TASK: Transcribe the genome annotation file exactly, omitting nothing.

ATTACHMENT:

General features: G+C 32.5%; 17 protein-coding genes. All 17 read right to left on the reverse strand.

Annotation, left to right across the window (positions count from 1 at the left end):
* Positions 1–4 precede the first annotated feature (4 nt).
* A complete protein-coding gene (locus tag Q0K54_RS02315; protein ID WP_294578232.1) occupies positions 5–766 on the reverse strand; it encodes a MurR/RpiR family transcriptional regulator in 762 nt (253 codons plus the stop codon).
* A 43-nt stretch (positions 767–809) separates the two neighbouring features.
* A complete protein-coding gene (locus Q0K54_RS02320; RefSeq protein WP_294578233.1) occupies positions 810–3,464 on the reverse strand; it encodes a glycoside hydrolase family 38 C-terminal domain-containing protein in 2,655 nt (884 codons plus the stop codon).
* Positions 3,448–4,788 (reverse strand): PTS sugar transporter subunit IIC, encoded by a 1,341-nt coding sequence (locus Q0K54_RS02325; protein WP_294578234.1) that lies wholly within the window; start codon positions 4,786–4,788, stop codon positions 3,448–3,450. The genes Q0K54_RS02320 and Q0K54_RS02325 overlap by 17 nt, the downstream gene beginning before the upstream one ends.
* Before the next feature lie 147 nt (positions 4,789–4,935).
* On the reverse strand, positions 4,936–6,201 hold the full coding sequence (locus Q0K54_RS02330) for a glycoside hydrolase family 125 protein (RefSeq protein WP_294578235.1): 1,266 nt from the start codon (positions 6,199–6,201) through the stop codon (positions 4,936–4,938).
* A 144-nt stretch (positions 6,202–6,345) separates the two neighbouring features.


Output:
General features: G+C 32.5%; 17 protein-coding genes. All 17 read right to left on the reverse strand.

Annotation, left to right across the window (positions count from 1 at the left end):
* Positions 1–4 precede the first annotated feature (4 nt).
* A complete protein-coding gene (locus tag Q0K54_RS02315; protein ID WP_294578232.1) occupies positions 5–766 on the reverse strand; it encodes a MurR/RpiR family transcriptional regulator in 762 nt (253 codons plus the stop codon).
* A 43-nt stretch (positions 767–809) separates the two neighbouring features.
* A complete protein-coding gene (locus Q0K54_RS02320; RefSeq protein WP_294578233.1) occupies positions 810–3,464 on the reverse strand; it encodes a glycoside hydrolase family 38 C-terminal domain-containing protein in 2,655 nt (884 codons plus the stop codon).
* Positions 3,448–4,788 (reverse strand): PTS sugar transporter subunit IIC, encoded by a 1,341-nt coding sequence (locus Q0K54_RS02325; protein WP_294578234.1) that lies wholly within the window; start codon positions 4,786–4,788, stop codon positions 3,448–3,450. The genes Q0K54_RS02320 and Q0K54_RS02325 overlap by 17 nt, the downstream gene beginning before the upstream one ends.
* Before the next feature lie 147 nt (positions 4,789–4,935).
* On the reverse strand, positions 4,936–6,201 hold the full coding sequence (locus Q0K54_RS02330) for a glycoside hydrolase family 125 protein (RefSeq protein WP_294578235.1): 1,266 nt from the start codon (positions 6,199–6,201) through the stop codon (positions 4,936–4,938).
* A 144-nt stretch (positions 6,202–6,345) separates the two neighbouring features.